Moreover, King fails to refer to the third group of reviewers, the political leaders who controlled the levers of governmental power-parliament, the Bank of England, and The Treasury. These individuals were seeking a solution to the economic problems that confronted Britain. Effective macroeconomic theory and policy must be accessible by and useful to these political leaders. The General Theory found a receptive audience with this group of political leaders because Keynes's macroeconomic model provided them with a theoretical alternative and a new set of justifications for policies that could ease, if not resolve, some of Britain's economic problems. For this group, Keynes's book had a message that made economic and political sense. Whether the message received by the political leadership was the same one that Keynes sent is beyond the scope of the paper.

A review of the General Theory makes clear the fact that Keynes had two primary goals: one theoretical and one political. The first was to explode the myth perpetuated by the neoclassical orthodoxy that the perfectly competitive, self-adjusting, market-clearing model via Say's Law tends toward full employment. Keynes' second goal was to provide understanding and guidance in trying to improve the average level of performance of the British economy as he saw its reality during the 1920s and 1930s [Cate and Johnson, 1997, 1998].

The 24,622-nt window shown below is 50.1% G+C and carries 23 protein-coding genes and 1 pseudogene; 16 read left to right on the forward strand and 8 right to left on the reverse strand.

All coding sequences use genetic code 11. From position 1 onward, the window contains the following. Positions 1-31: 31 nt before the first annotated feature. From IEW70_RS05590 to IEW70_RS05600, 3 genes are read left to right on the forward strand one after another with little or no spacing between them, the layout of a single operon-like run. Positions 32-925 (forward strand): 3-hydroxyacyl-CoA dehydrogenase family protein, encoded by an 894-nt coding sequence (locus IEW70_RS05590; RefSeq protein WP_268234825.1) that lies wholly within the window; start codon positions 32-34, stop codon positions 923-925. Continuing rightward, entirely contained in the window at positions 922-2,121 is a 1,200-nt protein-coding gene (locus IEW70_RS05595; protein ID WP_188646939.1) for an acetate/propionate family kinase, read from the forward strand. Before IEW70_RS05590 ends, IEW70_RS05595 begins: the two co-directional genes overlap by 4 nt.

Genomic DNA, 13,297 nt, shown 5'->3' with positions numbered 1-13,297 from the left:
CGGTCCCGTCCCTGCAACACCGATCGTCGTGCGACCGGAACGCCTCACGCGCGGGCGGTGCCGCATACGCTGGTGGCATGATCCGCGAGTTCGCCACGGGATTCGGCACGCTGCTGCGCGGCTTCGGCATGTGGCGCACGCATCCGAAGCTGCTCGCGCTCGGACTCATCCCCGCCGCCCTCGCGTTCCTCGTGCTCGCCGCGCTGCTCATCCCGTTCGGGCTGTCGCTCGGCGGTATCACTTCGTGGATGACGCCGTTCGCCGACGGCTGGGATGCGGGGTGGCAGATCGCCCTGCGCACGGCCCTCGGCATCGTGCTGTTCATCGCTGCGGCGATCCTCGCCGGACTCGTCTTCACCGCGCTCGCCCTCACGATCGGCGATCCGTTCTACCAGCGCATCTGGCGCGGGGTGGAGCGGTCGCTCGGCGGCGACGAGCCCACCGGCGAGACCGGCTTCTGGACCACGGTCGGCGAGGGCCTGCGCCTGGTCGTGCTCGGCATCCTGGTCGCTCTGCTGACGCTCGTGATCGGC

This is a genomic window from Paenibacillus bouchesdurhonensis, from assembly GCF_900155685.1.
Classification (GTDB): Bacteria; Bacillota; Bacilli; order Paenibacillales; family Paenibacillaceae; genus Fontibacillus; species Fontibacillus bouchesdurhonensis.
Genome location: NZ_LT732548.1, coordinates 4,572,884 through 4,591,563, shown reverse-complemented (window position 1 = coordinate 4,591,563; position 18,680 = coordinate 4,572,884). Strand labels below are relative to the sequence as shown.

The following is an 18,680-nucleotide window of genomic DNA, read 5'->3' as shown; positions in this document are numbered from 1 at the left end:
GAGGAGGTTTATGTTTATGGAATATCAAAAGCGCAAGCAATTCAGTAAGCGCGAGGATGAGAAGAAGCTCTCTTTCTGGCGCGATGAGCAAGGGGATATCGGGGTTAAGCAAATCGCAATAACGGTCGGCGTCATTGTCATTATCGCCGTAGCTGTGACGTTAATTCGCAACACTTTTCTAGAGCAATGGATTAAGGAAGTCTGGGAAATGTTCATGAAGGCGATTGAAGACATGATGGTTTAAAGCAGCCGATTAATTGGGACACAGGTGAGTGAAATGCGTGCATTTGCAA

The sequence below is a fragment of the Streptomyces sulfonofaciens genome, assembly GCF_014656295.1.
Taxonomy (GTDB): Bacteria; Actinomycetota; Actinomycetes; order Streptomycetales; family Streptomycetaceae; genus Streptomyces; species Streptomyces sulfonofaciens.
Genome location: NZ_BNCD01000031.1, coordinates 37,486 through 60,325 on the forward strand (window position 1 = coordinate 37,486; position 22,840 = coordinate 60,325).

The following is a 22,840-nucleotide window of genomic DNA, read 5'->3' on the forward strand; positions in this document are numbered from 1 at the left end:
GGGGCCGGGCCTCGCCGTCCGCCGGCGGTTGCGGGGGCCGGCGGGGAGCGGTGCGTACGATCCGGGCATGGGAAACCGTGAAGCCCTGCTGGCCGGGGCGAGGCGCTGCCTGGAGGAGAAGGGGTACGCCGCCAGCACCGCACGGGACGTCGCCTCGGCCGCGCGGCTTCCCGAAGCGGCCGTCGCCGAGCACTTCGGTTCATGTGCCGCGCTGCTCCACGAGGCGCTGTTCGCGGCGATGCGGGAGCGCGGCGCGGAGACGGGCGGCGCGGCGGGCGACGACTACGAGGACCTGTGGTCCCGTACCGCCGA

Moreover, the third group of reviewers understood that "general" in the title, the General Theory, had absolutely nothing to with general equilibrium theory. Keynes employed the, ceteris paribus, assumption throughout. General referred to his first goal of overthrowing the neoclassical orthodoxy of his day [Cate and Johnson, 1997, 1998; Johnson et al., 2004].

Keynes clearly believed the General Theory [Keynes, 1936] might create a revolution in economics. For example, he wrote to G. B. Shaw:
   To understand my state of mind, however, you have to know that I
   believe myself to be writing a book on economic theory which will
   largely revolutionize--not, I suppose, at once but in the course of
   the next ten years the way--the world thinks about economic
   problems. [Keynes, 1982, p. 42].